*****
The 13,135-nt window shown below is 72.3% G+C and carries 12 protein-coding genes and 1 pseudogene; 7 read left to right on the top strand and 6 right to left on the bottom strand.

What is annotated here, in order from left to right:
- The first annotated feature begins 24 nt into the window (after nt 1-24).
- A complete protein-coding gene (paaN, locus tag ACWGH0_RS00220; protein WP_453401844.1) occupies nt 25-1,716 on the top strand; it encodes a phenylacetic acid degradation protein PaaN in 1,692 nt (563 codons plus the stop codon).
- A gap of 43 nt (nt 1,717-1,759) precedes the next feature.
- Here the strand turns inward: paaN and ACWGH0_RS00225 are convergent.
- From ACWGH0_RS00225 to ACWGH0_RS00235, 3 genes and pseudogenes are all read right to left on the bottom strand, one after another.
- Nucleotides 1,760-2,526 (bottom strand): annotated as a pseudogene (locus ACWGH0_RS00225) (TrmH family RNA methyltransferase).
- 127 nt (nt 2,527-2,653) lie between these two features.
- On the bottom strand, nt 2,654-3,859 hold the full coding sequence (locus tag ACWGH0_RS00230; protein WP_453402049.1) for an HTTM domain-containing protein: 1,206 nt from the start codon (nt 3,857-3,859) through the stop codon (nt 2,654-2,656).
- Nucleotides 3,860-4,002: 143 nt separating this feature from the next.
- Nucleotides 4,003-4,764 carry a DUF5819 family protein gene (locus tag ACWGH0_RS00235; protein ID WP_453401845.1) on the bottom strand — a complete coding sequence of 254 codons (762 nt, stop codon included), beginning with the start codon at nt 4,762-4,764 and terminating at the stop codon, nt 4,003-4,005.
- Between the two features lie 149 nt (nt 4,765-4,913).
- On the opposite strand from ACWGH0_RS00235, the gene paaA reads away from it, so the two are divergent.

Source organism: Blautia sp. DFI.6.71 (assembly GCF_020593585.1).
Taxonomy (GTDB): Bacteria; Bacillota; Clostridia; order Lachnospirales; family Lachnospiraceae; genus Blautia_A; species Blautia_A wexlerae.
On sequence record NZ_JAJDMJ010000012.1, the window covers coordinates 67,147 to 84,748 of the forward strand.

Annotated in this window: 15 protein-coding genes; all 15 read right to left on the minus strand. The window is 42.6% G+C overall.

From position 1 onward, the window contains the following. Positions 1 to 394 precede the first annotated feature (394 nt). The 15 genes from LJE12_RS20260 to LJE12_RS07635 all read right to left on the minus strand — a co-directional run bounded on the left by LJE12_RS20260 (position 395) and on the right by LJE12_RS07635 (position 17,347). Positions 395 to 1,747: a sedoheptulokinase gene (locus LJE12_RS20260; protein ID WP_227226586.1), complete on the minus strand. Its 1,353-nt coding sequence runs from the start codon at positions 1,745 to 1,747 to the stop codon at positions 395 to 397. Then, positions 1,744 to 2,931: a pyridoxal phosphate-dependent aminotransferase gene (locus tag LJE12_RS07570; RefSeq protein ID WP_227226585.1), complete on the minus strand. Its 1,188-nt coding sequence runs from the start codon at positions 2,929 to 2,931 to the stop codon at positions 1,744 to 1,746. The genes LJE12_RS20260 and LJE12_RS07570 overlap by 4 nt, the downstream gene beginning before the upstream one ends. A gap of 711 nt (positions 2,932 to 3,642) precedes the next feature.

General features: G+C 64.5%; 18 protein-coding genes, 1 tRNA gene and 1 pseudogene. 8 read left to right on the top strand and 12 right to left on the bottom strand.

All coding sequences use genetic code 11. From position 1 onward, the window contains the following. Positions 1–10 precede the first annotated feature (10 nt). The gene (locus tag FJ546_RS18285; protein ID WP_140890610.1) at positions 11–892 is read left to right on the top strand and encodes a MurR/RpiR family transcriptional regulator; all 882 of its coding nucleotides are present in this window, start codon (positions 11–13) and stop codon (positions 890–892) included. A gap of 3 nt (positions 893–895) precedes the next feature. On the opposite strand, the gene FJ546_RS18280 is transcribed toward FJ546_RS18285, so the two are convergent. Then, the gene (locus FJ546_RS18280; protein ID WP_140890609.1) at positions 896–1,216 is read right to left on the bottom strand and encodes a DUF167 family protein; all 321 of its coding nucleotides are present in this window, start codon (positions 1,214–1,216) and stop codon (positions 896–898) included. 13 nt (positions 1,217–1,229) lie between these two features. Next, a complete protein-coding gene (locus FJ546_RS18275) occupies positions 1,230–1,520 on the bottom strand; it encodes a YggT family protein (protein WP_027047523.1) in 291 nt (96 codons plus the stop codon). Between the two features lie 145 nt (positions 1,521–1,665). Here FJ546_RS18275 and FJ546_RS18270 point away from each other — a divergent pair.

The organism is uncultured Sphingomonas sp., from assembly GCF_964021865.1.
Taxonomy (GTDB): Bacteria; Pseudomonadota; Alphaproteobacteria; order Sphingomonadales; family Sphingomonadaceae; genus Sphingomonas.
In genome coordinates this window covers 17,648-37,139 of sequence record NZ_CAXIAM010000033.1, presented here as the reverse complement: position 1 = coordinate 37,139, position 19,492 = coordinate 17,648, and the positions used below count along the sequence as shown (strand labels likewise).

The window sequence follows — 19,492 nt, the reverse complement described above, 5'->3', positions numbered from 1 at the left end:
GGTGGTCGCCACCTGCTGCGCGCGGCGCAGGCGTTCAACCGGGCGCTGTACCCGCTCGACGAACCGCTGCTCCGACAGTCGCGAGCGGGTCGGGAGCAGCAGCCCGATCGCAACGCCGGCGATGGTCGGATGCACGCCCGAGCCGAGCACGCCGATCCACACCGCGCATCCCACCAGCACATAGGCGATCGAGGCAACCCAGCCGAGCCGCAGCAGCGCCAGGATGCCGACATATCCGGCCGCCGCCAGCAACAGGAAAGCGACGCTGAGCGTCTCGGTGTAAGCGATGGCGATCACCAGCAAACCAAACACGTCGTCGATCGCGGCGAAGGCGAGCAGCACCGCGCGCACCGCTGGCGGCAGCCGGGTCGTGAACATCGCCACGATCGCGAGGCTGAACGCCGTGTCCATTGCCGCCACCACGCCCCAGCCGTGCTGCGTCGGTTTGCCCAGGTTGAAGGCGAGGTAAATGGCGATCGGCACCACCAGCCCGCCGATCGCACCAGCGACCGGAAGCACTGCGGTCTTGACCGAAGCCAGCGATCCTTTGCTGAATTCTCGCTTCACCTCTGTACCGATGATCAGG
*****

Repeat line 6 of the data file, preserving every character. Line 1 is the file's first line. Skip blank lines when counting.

- Here the strand turns inward: paaN and ACWGH0_RS00225 are convergent.